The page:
Elections at the Afghanistan National Olympic Committee were endorsed at the OCA General Assembly ©OCA

Both the International Olympic Committee (IOC) and the Olympic Council of Asia (OCA) have approved the election of Mohammad Zahir Aghbar as President of the Afghanistan National Olympic Committee (A-NOC) – but the bodies have been heavily criticised by former A-NOC chief Fahim Hashimy for doing so.

This followed an election in Ashgabat, Turkmenistan, rather than in Afghanistan itself, during the OCA General Assembly, just two days after Hashimy resigned following 17 months at the helm.

The official, who had previously held the role before resigning in 2014 and has also served as security advisor for the chief executive officer of Afghanistan, Abdullah Abdullah, gained sufficient support from National Federation representatives present to be elected.

Both IOC director of National Olympic Committee Relations Pere Miró and OCA President Sheikh Ahmad Al-Fahad Al-Sabah described the result as legitimate during the OCA General Assembly in Turkmenistan's capital Ashgabat, adding that they hope this will resolve problems with governance in the nation.

Miró told insidethegames afterwards how they were happy with the conduct of the election, adding how it was imperative to find a solution so as to best benefit athletes.

But Hashimy was quick to declare the vote as illegal and void on the grounds that those present were not legitimate representatives of the National Federations and that statutory obligations to wait 21 days after a resignation to have an election had not been met.

In a lengthy series of statements sent to insidethegames, Hashimy and his supporters within the federations explained how he resigned following a lengthy dispute with what he saw as "illegally elected" Executive Board members, including Aghbar.

Fahim Hashimy has strongly disputed the validity of the new election after stepping down last week ©A-NOC
Fahim Hashimy has strongly disputed the validity of the new election after stepping down last week ©A-NOC

"The heinous desires of the Executive Board Members compelled them to gather persons who were never validly elected office bearers of their National Federations and most of them were not even endorsed federations to be part of the A-NOC," alleged the statement.

"The persons used to represent the National Federations, part of the A-NOC were either impersonators or ex office bearers who were not only endorsed as the office bearers of their National Federations but were also not part of the record of their respective International Sports Federations.

"It was Mr. Hashimy who took the initiative of not giving up to the unfair and irrational demands of the sports mafia and kept on informing and corresponding all these actions with the OCA and IOC."

After expressing "utter shock and surprise" that Aghbar's mandate has been accepted by the OCA and IOC, the statement concluded by claiming how this "clearly shows that a global sports mafia that works to promote the interests of a few individuals who want to remain in power runs OCA and IOC".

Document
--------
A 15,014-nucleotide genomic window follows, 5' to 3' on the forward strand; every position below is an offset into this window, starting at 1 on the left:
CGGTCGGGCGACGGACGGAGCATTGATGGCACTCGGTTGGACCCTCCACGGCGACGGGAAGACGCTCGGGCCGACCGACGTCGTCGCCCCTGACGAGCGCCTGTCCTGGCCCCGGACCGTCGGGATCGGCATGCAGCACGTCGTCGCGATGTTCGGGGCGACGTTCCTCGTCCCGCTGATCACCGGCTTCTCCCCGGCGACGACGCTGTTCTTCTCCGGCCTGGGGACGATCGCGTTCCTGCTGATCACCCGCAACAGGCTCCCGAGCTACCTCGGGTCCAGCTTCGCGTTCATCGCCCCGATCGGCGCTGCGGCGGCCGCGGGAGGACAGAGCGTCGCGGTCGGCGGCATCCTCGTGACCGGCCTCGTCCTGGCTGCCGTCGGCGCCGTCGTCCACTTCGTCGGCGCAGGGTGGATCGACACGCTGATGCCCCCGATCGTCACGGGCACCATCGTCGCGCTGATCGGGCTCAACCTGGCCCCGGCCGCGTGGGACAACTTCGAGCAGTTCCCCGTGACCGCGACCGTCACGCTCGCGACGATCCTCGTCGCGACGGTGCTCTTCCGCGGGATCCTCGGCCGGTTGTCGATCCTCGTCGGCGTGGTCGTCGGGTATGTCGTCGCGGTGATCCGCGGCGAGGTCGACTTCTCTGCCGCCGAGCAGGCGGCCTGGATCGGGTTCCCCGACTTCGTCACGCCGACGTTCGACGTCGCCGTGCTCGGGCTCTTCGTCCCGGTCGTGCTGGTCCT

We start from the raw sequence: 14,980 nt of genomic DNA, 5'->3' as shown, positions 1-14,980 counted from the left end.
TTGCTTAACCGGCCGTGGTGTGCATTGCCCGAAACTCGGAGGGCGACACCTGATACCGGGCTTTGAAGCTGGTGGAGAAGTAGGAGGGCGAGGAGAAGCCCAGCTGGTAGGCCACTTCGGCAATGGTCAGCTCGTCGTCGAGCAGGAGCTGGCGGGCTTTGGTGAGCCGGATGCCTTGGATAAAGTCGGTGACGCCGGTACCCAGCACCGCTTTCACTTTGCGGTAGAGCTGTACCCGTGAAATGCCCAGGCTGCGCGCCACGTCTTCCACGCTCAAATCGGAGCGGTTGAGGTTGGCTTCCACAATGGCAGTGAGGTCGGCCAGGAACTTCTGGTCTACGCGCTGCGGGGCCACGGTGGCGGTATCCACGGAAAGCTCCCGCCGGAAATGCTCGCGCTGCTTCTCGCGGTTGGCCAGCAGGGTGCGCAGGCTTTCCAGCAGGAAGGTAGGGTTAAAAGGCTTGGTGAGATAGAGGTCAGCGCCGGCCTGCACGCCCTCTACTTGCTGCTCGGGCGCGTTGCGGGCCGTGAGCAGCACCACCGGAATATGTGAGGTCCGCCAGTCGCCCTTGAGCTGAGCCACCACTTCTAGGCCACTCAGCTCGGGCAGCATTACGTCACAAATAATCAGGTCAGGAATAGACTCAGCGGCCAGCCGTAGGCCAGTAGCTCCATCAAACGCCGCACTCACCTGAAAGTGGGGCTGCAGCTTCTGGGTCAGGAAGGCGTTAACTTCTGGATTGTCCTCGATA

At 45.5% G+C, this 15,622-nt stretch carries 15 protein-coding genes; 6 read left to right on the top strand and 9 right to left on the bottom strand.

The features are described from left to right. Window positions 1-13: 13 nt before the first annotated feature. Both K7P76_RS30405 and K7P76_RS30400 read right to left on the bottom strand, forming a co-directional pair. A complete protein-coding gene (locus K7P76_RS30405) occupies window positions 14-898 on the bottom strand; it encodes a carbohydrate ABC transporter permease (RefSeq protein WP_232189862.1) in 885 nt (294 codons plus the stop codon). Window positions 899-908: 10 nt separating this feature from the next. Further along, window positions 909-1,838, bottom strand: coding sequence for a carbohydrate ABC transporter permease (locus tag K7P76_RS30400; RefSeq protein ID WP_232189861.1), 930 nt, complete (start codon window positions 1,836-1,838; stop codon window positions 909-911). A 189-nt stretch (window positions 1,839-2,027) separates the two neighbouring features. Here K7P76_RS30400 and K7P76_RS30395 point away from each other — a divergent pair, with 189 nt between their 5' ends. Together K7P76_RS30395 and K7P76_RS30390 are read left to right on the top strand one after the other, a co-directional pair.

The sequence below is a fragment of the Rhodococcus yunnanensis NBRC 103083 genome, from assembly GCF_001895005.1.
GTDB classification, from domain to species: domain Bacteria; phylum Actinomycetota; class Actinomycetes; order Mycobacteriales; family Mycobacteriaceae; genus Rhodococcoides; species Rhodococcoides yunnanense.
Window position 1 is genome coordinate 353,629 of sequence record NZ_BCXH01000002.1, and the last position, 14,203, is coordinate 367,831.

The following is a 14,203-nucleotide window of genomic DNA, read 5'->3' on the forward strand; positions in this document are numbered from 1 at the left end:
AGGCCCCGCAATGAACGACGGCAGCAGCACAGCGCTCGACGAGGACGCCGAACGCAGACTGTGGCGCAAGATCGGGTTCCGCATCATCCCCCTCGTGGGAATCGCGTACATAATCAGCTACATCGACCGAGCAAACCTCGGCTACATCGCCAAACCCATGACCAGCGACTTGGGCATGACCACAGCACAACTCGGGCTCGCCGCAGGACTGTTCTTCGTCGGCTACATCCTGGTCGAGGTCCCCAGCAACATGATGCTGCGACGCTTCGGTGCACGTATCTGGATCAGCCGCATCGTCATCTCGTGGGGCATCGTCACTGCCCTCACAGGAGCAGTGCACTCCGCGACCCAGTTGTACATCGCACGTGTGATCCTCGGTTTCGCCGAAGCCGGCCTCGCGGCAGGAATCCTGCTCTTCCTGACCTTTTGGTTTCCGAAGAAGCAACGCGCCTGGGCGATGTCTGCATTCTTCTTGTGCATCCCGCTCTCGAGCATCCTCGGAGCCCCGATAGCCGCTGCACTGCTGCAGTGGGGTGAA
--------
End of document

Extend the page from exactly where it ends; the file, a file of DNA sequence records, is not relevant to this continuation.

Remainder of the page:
However, any wrongdoing has been strongly denied by the OCA, with Haider Farman, the director of the Asian Games Department who has worked closely with both sides, telling insidethegames how, to the best of their knowledge, the election here was fair and legitimate.

Hashimy was invited to Turkmenistan, but did not take up his offer, Farman said.

Any further grievance held by Hashimy and his allies should be taken to the Court of Arbitration for Sport, he added, something Hashimy has said since he will "maybe" do on behalf of the NOC.

OCA President Sheikh Ahmad believes the election in Ashgabat is a sign of progress ©OCA
OCA President Sheikh Ahmad believes the election in Ashgabat is a sign of progress ©OCA

The election of Hashimy last year was hailed by many as a turning-point, with the 35-year-old, one of the nation's most successful businessmen who owns private television network 1TV, declaring how he would create a "world-class" National Olympic Committee.

He introduced several changes to make the organisation independent from the country’s Government, but was faced with a constant stream of opposition and other challenges, and was reportedly forced to personally finance the Afghan team at last September's Asian Games himself due to a lack of funding from other sources.

The situation which has boiled over in the last week is clearly multi-faceted, and some have described it as the most "complex issue in the Olympic Movement today".

But if the election will bring an end to the conflict as the OCA and IOC so hope, much depends on the reaction of Afghanistan Government officials, and early indications are they may support Hashimy rather than Aghbar.

This all comes after a decision was made this week to shift Afghanistan from the South Asia to the Central Asia regional OCA grouping on the grounds that they have more in common with other members of the latter group, which also includes Kazakhstan, Kyrgyzstan, Tajikistan, Turkmenistan, Uzbekistan and fellow new entrant, Iran.

Both of Afghanistan's Olympic medals have been bronzes won by taekwondo player Rohullah Nikpai at Beijing 2008 and London 2012.

Nikpai is another to have criticised A-NOC under Hashimy's leadership in recent months, claiming they failed to intervene against officials from the Afghanistan National Taekwondo Federation, who allegedly stole money designed for athletes.

Related stories
September 2015: 
Fahim Hashimy quits as Afghanistan National Olympic Committee chief
March 2015: Celebrations held to mark 80 international medals for Afghan athletes
February 2015: Exclusive: Afghanistan National Olympic Committee President hits back at criticism from taekwondo medallist
January 2015: Afghanistan and Turkmenistan National Olympic Committees sign new agreements
October 2014: Afghanistan President meets with members of National Olympic Committee